The New York Yankees agreed to sign Stephen Drew to a one-year, $5 million deal this week. It has been reported that Drew can earn up to $1.5 million through incentives, bringing the potential value of the veteran's deal to $6.5 million.

New York added Andrew Miller (four years, $36 million) and re-signed Chase Headley ($52 million over four seasons), but given Drew's recent history this signing is the most polarizing.

Drew, who will turn 32 in March, has struggled offensively over the past few seasons. In 155 plate appearances with the Yankees in 2014, the shortstop/second baseman hit .150/.219/.271 with three home runs and 36 strikeouts against 13 walks. He was slightly better (.176/.255/.328) during the first half of the season with the Boston Red Sox.

He became a Twitter punching bag during the 2013 season as the Red Sox charged towards a World Series title. John Farrell stuck with Drew because of his defense despite the presence of phenom Xander Bogaerts. Over the course of 16 postseason games that fall, Drew hit .111/.140/.204 with an eye-popping 19 strikeouts.

As always, baseball is great theater. Despite his historically bad postseason at the plate, Drew homered in Game 6 of the World Series against the St. Louis Cardinals as the Red Sox won it all.

It remains to be seen whether Drew can be an average offensive player going forward. He didn't sign with the Red Sox until a few months into last season and was thrown into the fire without much preparation, which may be one of the reasons why his struggles carried over.

Drew hit .253/.333/.443 with 13 home runs, 67 RBI and 124 strikeouts in 501 plate appearances with Boston during the 2013 regular season, which wasn't all that long ago. His slash line from that season is in line with his career mark (.256/.322/.425), which may suggest that he has a few years of production left in his bat.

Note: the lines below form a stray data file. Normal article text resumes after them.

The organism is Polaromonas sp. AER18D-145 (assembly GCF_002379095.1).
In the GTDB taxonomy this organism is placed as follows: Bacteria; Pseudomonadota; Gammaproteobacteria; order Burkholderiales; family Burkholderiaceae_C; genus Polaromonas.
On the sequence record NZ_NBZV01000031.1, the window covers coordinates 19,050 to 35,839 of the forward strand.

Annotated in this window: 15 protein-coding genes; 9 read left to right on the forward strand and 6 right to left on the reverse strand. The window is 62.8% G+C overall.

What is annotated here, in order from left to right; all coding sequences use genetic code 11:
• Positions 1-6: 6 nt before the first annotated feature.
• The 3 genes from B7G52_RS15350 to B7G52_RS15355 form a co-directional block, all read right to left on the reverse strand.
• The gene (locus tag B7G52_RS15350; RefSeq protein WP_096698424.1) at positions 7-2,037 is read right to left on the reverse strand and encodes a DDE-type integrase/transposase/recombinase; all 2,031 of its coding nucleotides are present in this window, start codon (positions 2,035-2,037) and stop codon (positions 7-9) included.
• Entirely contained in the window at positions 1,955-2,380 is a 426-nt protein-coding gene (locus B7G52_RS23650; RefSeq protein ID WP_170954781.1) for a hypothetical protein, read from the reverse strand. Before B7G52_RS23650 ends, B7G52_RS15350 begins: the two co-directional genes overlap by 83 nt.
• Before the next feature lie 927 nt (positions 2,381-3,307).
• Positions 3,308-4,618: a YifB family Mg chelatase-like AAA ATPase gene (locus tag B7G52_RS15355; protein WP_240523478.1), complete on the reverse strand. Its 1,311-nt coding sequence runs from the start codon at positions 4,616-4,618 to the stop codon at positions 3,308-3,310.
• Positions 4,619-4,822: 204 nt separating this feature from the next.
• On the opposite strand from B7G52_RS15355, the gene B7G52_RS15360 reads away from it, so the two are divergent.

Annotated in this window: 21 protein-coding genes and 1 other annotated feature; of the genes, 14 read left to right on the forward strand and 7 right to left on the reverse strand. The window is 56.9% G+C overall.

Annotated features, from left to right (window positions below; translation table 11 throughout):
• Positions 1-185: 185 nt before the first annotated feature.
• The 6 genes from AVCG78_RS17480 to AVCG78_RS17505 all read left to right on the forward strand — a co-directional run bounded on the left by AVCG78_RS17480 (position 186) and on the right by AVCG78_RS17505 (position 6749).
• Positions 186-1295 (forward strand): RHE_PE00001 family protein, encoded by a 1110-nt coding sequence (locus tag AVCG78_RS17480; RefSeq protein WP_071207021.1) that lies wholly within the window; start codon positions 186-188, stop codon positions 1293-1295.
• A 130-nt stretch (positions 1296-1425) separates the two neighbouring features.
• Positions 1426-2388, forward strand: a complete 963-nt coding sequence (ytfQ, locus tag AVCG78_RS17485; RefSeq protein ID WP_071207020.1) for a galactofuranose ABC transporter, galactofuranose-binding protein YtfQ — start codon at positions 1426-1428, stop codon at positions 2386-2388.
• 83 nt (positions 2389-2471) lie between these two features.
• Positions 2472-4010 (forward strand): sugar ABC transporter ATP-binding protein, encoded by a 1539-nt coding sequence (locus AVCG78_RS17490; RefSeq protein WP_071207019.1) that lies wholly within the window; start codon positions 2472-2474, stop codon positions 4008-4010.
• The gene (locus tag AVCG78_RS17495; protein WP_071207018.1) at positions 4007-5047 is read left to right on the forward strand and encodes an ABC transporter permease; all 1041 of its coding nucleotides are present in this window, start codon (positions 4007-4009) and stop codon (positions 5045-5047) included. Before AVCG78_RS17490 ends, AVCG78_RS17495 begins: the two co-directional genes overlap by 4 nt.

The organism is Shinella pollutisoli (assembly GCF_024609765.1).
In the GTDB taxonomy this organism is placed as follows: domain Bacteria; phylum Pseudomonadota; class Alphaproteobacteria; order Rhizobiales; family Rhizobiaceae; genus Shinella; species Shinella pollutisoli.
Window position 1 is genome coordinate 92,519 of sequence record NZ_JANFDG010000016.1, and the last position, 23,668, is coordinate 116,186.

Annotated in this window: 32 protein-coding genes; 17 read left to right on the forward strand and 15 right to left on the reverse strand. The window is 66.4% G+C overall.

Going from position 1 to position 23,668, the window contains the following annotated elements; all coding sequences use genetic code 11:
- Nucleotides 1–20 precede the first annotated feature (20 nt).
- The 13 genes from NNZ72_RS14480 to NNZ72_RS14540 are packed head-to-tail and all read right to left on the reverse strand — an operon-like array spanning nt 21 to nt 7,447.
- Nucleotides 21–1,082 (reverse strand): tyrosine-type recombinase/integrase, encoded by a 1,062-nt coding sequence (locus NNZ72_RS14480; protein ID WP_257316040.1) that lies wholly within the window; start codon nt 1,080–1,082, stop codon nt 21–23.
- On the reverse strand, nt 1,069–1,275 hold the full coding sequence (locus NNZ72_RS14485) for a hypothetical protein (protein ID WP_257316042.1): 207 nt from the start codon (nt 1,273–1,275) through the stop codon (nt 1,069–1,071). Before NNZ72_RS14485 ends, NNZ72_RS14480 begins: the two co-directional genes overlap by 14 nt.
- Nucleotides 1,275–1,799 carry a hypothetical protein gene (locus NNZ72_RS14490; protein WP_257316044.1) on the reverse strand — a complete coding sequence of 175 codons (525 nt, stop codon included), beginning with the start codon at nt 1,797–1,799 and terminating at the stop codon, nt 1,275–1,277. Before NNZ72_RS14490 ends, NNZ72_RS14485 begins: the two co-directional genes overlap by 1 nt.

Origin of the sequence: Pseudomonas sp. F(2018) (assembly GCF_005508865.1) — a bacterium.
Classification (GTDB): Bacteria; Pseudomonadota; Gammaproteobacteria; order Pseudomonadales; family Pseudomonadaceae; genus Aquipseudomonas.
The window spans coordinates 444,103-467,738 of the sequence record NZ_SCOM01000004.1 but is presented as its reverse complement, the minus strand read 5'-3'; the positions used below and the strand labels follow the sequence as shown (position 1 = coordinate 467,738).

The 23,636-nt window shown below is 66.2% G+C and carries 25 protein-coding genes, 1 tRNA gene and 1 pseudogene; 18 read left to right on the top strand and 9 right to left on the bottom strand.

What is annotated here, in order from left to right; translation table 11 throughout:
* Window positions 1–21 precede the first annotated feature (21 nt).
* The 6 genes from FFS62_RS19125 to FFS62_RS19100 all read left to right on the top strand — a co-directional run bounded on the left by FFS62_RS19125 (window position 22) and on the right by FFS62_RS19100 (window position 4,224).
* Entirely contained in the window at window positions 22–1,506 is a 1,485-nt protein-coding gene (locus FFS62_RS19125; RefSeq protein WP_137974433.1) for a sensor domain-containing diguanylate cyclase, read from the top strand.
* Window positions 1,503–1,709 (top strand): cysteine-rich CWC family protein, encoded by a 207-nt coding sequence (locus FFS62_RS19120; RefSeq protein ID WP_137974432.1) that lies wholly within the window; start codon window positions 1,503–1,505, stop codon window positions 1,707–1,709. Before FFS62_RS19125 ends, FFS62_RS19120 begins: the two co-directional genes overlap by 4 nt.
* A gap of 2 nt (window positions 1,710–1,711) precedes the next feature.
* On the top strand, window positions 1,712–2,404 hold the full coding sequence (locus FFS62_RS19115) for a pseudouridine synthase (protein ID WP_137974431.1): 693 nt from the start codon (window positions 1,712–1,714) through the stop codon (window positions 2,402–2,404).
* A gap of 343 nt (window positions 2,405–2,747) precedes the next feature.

The Yankees are bringing Drew back because they have needs of the left side of the infield. Chase Headley and Alex Rodriguez will play at third base and Didi Gregorius was acquired from the Arizona Diamondbacks to replace Derek Jeter at short, but there is a hole at second base. Martin Prado seemed to be the man for the job, but was shipped to the Miami Marlins in the Nathan Eovaldi deal.

Drew will give Joe Girardi with a steady option at second, while also providing a safety net at short if Gregorius isn't ready to be the everyday shortstop in New York.

Grade for Yankees: A-

There has been a lot of vitriol surrounding this move, but Brian Cashman should get good value out of Drew for $5 million-plus. The Red Sox signed him to a prorated deal worth twice as much just last May.

Grade for Drew: B+

It was rumored that Drew and agent Scott Boras were looking for at least $7 million and he'll come close to that if he performs well with the Yankees. When he signed with the Red Sox near midseason in 2014, the hope was that he'd reset his value and land a multiyear deal this offseason.

That didn't happen, but he gets another shot at increasing his market value under a large microscope with free agency looming again next winter.